March 17, 2010 - Combatting Blight
The appearance of a community makes a big difference to the overall quality of life for its inhabitants. It does not matter if the city we live in is affluent with expensive homes or if it is one made up of working class people who own or rent middle to low-end houses. What matters is whether people choose to keep their neighborhoods clean and in good order - in other words, free of "blight."
The use of the word "blight" to describe troubled neighborhoods or cities is a fairly new concept. In fact, many people do not know what it means. But ask most any farmer and they will tell you that blight is a disease that affects certain crops. Its literal meaning is "a disease or injury of plants marked by the formation of lesions, withering, and death of parts." When the word "blight" is applied to a neighborhood, it means essentially the same thing: the neighborhood is on its last leg, wilting and unhealthy. Some states have legal definitions of blight to include words like deteriorated, dilapidated, unsafe, unsanitary and "a menace to public health, safety, morals and welfare."
The presence of run-down buildings, tagging/graffiti, abandoned cars, abandoned buildings, trash, broken/boarded windows, tall weeds and unkempt vacant lots serve as clear notice to criminals that neighborhoods with these problems are a great place to commit crime. Blighted neighborhoods leave the impression that people do not care, and are not likely to call the police to report crime or other problems. Blight is like a cancer, and once it starts, neighborhoods can fall, one after the other, until an entire community is blight-ridden. Blight invites drug activity, prostitution, gang infestations, parolees, thefts, fights, robberies and most any other crime and criminals that make for an unsafe neighborhood. The high rate of home foreclosures is also now an element that is adding to the blight problem.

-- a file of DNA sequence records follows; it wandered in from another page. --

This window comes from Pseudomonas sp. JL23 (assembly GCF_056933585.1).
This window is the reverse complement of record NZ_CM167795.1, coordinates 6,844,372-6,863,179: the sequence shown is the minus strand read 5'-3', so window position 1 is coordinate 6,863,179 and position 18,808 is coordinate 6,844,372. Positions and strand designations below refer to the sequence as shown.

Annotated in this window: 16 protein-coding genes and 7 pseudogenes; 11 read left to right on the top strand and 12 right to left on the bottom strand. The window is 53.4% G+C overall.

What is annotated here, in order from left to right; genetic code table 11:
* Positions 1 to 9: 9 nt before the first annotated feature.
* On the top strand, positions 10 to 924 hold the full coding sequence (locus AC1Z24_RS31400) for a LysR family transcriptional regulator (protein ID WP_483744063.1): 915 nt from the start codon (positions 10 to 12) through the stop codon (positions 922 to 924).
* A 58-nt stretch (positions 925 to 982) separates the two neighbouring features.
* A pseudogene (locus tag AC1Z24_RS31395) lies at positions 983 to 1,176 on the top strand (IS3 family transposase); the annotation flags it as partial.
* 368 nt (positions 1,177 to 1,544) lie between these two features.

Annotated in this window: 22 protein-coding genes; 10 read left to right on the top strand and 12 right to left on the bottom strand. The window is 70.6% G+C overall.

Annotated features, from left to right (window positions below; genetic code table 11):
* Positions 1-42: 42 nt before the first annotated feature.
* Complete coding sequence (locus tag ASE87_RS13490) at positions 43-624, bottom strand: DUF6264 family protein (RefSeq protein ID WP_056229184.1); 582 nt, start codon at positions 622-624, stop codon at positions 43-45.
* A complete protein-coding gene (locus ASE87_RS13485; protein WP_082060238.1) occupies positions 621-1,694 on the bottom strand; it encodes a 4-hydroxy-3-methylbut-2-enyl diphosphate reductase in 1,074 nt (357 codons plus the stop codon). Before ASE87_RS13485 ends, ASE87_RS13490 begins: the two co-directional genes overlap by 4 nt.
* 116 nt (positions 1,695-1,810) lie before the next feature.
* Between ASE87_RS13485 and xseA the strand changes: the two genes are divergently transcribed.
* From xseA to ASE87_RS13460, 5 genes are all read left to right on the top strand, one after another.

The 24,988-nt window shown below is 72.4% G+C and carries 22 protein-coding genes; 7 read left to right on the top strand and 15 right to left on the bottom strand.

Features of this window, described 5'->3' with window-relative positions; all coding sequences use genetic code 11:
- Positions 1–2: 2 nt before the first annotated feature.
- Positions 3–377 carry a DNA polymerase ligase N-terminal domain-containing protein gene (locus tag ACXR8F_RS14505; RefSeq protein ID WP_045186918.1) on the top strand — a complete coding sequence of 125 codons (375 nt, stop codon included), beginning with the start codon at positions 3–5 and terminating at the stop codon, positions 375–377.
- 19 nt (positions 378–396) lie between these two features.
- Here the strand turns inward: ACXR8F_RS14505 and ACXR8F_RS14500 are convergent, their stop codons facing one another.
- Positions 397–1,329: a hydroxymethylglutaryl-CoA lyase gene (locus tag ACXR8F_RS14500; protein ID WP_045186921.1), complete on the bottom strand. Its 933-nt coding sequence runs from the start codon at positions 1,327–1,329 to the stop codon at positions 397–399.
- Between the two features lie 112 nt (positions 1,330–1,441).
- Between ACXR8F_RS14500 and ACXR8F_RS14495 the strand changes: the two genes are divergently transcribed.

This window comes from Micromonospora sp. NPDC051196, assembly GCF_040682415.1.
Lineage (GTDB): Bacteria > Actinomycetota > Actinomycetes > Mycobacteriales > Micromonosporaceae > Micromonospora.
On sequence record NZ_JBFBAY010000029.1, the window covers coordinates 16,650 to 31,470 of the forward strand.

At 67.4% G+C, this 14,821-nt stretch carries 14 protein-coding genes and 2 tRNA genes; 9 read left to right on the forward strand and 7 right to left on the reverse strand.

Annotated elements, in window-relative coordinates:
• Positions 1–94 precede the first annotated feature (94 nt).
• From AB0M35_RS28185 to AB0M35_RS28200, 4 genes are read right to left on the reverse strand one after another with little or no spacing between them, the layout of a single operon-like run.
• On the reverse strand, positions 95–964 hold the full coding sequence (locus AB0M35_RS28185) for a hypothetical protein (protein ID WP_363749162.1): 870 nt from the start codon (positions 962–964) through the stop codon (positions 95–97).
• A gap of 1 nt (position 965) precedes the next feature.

Combating blight requires community-wide effort. It starts with residents taking care of their own yards and homes. Neighbors should be quick to report abandoned vehicles, graffiti, abandoned shopping carts, street lights out, overgrown vacant lots, abandoned/unsafe buildings, trash, discarded appliances and furniture, broken windows and any other conditions that detract from the safety and aesthetics of the neighborhood. Neighbors can work with their city governments to tackle some of these problems. Encouraging participation from local schools, businesses, churches, youth activities clubs, service clubs, and other productive enterprises can go a long way to eliminate blight, while enhancing neighborhood pride and the involvement of residents in local affairs.
The police, code enforcement personnel and community redevelopment staff can also meet with interested residents of neighborhoods that are in trouble. The key to successfully turning things around lies with neighbors who are vigilant and refuse to allow blight to take hold in their neighborhoods.
Because of the poor economy, high rate of foreclosures and continuous [early] release of inmates from state prisons and county jails, the chances for our neighborhoods to deteriorate and become blighted is higher than ever. And blight equals crime; the two are intrinsically linked. We need to work together to preserve our good neighborhoods and restore the ones that are troubled. There is no time to waste.